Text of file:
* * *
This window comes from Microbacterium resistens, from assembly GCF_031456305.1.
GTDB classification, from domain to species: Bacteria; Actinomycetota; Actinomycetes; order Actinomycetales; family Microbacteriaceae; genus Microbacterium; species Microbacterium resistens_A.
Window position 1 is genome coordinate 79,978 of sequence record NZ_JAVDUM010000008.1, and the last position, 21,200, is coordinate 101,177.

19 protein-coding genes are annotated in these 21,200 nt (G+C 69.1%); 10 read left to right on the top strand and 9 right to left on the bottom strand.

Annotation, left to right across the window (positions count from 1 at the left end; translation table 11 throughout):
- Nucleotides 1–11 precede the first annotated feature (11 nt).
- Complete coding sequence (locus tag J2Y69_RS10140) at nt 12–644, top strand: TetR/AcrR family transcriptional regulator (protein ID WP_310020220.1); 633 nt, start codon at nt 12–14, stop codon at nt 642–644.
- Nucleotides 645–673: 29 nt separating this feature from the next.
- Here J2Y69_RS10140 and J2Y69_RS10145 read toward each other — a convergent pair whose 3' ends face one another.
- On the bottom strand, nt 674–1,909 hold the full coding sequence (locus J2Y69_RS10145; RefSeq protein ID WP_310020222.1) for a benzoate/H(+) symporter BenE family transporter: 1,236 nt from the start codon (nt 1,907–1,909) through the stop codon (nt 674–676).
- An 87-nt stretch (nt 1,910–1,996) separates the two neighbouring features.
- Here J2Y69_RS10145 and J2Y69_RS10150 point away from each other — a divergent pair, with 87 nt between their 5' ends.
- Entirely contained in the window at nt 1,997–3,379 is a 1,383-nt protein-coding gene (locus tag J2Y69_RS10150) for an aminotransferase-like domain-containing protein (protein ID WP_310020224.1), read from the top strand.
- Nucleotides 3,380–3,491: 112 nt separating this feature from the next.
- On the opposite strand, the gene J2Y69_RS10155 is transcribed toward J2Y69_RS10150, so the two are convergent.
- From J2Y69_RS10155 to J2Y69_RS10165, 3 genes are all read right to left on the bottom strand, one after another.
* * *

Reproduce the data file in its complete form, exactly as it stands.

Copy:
This window comes from Microbacterium resistens, from assembly GCF_031456305.1.
GTDB classification, from domain to species: Bacteria; Actinomycetota; Actinomycetes; order Actinomycetales; family Microbacteriaceae; genus Microbacterium; species Microbacterium resistens_A.
Window position 1 is genome coordinate 79,978 of sequence record NZ_JAVDUM010000008.1, and the last position, 21,200, is coordinate 101,177.

19 protein-coding genes are annotated in these 21,200 nt (G+C 69.1%); 10 read left to right on the top strand and 9 right to left on the bottom strand.

Annotation, left to right across the window (positions count from 1 at the left end; translation table 11 throughout):
- Nucleotides 1–11 precede the first annotated feature (11 nt).
- Complete coding sequence (locus tag J2Y69_RS10140) at nt 12–644, top strand: TetR/AcrR family transcriptional regulator (protein ID WP_310020220.1); 633 nt, start codon at nt 12–14, stop codon at nt 642–644.
- Nucleotides 645–673: 29 nt separating this feature from the next.
- Here J2Y69_RS10140 and J2Y69_RS10145 read toward each other — a convergent pair whose 3' ends face one another.
- On the bottom strand, nt 674–1,909 hold the full coding sequence (locus J2Y69_RS10145; RefSeq protein ID WP_310020222.1) for a benzoate/H(+) symporter BenE family transporter: 1,236 nt from the start codon (nt 1,907–1,909) through the stop codon (nt 674–676).
- An 87-nt stretch (nt 1,910–1,996) separates the two neighbouring features.
- Here J2Y69_RS10145 and J2Y69_RS10150 point away from each other — a divergent pair, with 87 nt between their 5' ends.
- Entirely contained in the window at nt 1,997–3,379 is a 1,383-nt protein-coding gene (locus tag J2Y69_RS10150) for an aminotransferase-like domain-containing protein (protein ID WP_310020224.1), read from the top strand.
- Nucleotides 3,380–3,491: 112 nt separating this feature from the next.
- On the opposite strand, the gene J2Y69_RS10155 is transcribed toward J2Y69_RS10150, so the two are convergent.
- From J2Y69_RS10155 to J2Y69_RS10165, 3 genes are all read right to left on the bottom strand, one after another.